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It’s been nearly a month since the last installment of our regular feature What Went Wrong? here at the Culture Cast. I usually try to tie some kind of theme into the films I randomly cover, but am drawing a serious blank for today’s column. Really the only thing they have in common is that they both opened in October of 2012 (a surprisingly busy month for cinema) and they both lost money for their production companies. Outside of that, these two films couldn’t really be much more different – one a family-friendly 90 minute romp, the other a dramatic police procedural. Perhaps a 23rd installment of this feature will get back to theme-based picks, but for now let’s just work with what we have.
Here Comes the Boom (2012)
Sony’s Here Comes the Boom (from studio director Frank Coraci) is the story of high school biology teacher Scott Voss (Kevin James) who must turn to mixed martial arts in order to raise enough money to save the job of a beloved music teacher (played by Henry Winkler). Salma Hayek plays James’ incredibly unrealistic love interest. The film, posited as the classic underdog story (think Rocky), could have been the opportunity for James to start taking on more serious film roles, and the material also seemed well-suited to the likable actor (he is, in real life, a former high school wrestler). Here Comes the Boom ultimately ended up a disappointment for Columbia Pictures, grossing less than its budget (estimated at about 73 million). So, what exactly went wrong?
For starters, Here Comes the Boom opened amidst a great deal of competition at cinemas, debuting against hits Argo (critically and commercially) and Sinister (commercially) and just one week after the mammoth-sized hit Taken 2. Family films like Pitch Perfect and Hotel Transylvania also raked in big bucks during the Halloween month, leaving little room for Boom. Critical estimation of the film also hit the low side, with only 38% of critics recommending it, according to aggregate site Rotten Tomatoes. The film, as noted earlier, should have been a spring-board for Kevin James to start taking more serious roles. Ultimately, however, the role proved to be similar to previous James fare. It should be noted that Here Comes the Boom did hold up well over the course of its run, ultimately grossing around 44 million dollars domestically after opening with just 12 million. This, of course, still wasn’t enough to push it into the realm of profitability for the studio.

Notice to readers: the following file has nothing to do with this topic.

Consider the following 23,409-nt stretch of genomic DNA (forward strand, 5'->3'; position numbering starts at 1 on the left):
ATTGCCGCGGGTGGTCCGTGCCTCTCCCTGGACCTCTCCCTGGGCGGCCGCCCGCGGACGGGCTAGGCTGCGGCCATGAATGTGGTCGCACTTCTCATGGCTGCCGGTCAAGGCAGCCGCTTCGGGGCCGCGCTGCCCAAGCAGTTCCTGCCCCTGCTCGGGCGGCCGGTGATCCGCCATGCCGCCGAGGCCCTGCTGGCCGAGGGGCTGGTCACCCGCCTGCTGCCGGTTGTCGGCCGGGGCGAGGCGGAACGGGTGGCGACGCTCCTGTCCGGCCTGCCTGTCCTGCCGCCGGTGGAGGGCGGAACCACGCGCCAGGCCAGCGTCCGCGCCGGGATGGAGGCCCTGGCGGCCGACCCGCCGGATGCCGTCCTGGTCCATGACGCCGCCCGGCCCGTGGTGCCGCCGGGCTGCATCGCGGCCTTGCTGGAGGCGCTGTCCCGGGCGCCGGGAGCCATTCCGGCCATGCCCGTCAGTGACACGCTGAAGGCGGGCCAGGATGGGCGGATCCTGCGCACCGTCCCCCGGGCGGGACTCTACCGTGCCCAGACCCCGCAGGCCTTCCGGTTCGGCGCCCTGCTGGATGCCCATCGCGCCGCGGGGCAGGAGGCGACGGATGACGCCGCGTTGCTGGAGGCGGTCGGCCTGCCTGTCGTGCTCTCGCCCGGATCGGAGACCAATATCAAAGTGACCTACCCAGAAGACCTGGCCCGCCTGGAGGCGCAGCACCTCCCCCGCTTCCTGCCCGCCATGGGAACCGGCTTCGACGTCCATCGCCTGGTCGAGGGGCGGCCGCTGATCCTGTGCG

Alex Cross (2012)
Alex Cross is the story of a Detroit-based police detective (Tyler Perry as the titular character) chasing down a mysterious serial killer known only as Picasso (a disturbing-looking Matthew Fox), which is all part of a complex plot involving billionaire Giles Mercier (Jean Reno). Edward Burns and John C. McGinley co-star as police department associates of Cross. Directed by long-time Hollywood stalwart Rob Cohen (The Fast and the Furious, xXx) this third film adaptation of James Patterson’s hard-boiled detective character was primed to be another hit in the long-running series, after the successful Kiss the Girls (1997) and Along Came a Spider (2001). So, what exactly went wrong?
Though neither were big hits, Kiss the Girls and Along Came a Spider solidly established Morgan Freeman as Dr. Alex Cross. When it was announce that Tyler Perry, known primarily for dressing up as an old woman and spouting catchphrases in various movies several times a year, was taking over the role of Cross from such a respected actor as Freeman, the internet went ballistic. Public scrutiny over Perry’s casting (though it should be noted that critics actually praised his performance), as well as an intense critical drubbing (only 12% of reviewers liked the film) doomed Cross, which had the potential to hit, if not big, then at least on the same level as the previous Patterson adaptations. Additionally, like Here Comes the Boom, Alex Cross opened during an exceptionally crowded October month at the box office. Films targeted at adults, such as the aforementioned Argo and Taken 2, grossed large amounts, creating an unfriendly commercial environment for the film. Budgeted at a relatively low 35 million, Alex Cross grossed just 25 million domestically.